The Best of Everything

Rona Jaffe

The Best of Everything

When it first published in 1958, Rona Jaffe's debut novel electrified readers who saw themselves reflected in its story of five young employees of a New York publishing company. There's Ivy League Caroline, who dreams of graduating from the typing pool to an editor's office; naive country girl April, who within months of hitting town reinvents herself as the woman every man wants on his arm; Gregg, the free-spirited actress with a secret yearning for domesticity. Now a classic, and as page-turning as when it first came out, The Best of Everything portrays their lives and passions with intelligence, affection, and prose as sharp as a paper cut. 3.8 out of 5 based on 5 reviews
The Best of Everything

Omniscore:

Classification Fiction
Genre General Fiction
Format Paperback
Pages 464
RRP £8.99
Date of Publication May 2011
ISBN 978-0141196312
Publisher Penguin
 

When it first published in 1958, Rona Jaffe's debut novel electrified readers who saw themselves reflected in its story of five young employees of a New York publishing company. There's Ivy League Caroline, who dreams of graduating from the typing pool to an editor's office; naive country girl April, who within months of hitting town reinvents herself as the woman every man wants on his arm; Gregg, the free-spirited actress with a secret yearning for domesticity. Now a classic, and as page-turning as when it first came out, The Best of Everything portrays their lives and passions with intelligence, affection, and prose as sharp as a paper cut.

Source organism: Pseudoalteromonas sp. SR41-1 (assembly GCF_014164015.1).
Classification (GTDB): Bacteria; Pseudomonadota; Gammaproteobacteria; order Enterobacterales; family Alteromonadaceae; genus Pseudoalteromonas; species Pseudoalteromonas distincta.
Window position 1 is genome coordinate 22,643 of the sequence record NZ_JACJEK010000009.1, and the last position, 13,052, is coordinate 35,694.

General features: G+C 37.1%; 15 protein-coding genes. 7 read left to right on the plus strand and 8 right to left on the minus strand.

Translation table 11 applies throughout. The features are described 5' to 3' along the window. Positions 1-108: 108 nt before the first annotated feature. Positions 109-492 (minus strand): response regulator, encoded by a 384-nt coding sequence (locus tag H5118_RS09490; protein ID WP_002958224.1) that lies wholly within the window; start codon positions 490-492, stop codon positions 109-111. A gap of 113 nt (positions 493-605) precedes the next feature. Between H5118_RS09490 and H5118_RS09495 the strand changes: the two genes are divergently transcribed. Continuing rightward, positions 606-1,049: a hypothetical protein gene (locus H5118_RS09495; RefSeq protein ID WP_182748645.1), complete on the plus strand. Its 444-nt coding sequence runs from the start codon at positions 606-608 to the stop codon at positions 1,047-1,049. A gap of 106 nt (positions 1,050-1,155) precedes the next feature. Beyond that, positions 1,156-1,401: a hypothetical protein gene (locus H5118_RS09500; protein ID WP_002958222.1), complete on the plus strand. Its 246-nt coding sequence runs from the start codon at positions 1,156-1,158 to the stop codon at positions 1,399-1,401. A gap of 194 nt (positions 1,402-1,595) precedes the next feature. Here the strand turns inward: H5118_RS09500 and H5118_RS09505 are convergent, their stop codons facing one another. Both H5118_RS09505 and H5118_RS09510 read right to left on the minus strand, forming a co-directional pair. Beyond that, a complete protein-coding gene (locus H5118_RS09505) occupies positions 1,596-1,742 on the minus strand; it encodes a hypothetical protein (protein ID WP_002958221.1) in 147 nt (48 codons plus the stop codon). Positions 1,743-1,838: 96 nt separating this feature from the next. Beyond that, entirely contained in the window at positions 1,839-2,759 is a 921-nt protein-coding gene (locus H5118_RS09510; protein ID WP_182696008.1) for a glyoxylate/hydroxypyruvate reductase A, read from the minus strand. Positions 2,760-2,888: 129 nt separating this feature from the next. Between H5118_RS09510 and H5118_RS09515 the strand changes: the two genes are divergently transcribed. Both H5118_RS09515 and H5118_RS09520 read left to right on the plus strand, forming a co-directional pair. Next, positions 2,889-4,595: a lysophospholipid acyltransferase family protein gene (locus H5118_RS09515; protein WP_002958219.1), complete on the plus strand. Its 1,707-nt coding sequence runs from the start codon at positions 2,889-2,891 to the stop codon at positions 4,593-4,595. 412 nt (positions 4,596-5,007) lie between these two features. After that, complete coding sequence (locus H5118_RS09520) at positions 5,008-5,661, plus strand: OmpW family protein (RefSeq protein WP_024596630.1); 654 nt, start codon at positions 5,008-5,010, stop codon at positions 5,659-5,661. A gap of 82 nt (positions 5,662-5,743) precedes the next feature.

Reviews

The Guardian

Rachel Cooke

The emotional lives of these women are beautifully drawn, and Jaffe makes piercing use of the contrast between the surface allure of New York and the drab rooms they share ... It is, I think, the perfect summer read: juicy, involving and classy.

08/05/2011

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The Independent

Joan Smith

Indeed the novel is almost a very early SATC, following five main characters to the TV series' four and revealing their difficulties with boyfriends, money and predatory bosses. In another parallel with SATC, New York is almost a character in its own right ... it's clear that Jaffe was writing proto-feminist fiction for an audience of women readers who would later move on to the feminist classics.

09/05/2011

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The Guardian

Eleanor Birne

Like Mad Men, the novel revels in the promise and the glitter of New York. Its characters drink Scotch in dark bars, ride around in taxis and smoke plenty of cigarettes. There are sparkling passages of writing that track the minute-by-minute ups and downs of the characters' confidence and insecurities.

28/05/2011

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The Daily Telegraph

Viv Groskop

The Best of Everything is unashamedly, joyously commercial, the sort of novel you read in the bath and it doesn’t matter if you drop it in. It has all the hallmarks of the page-turning bestseller. Large cast of women? Tick. Lots of sex and shopping? Tick. Cocktails, high heels, diets, badly behaved men, broken dreams, lucky breaks, wedding bells? Tick, tick, tick. It’s chick-lit before the term was invented

13/05/2011

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The Independent on Sunday

Lesley McDowell

Jaffe's debut novel is hardly a feminist tome – all her girls are chasing after the perfect husband – but she does show the irresistible lead-up to the calls for women's lib ... Jaffe tells of young women negotiating their brave new world with verve and wit.

22/05/2011

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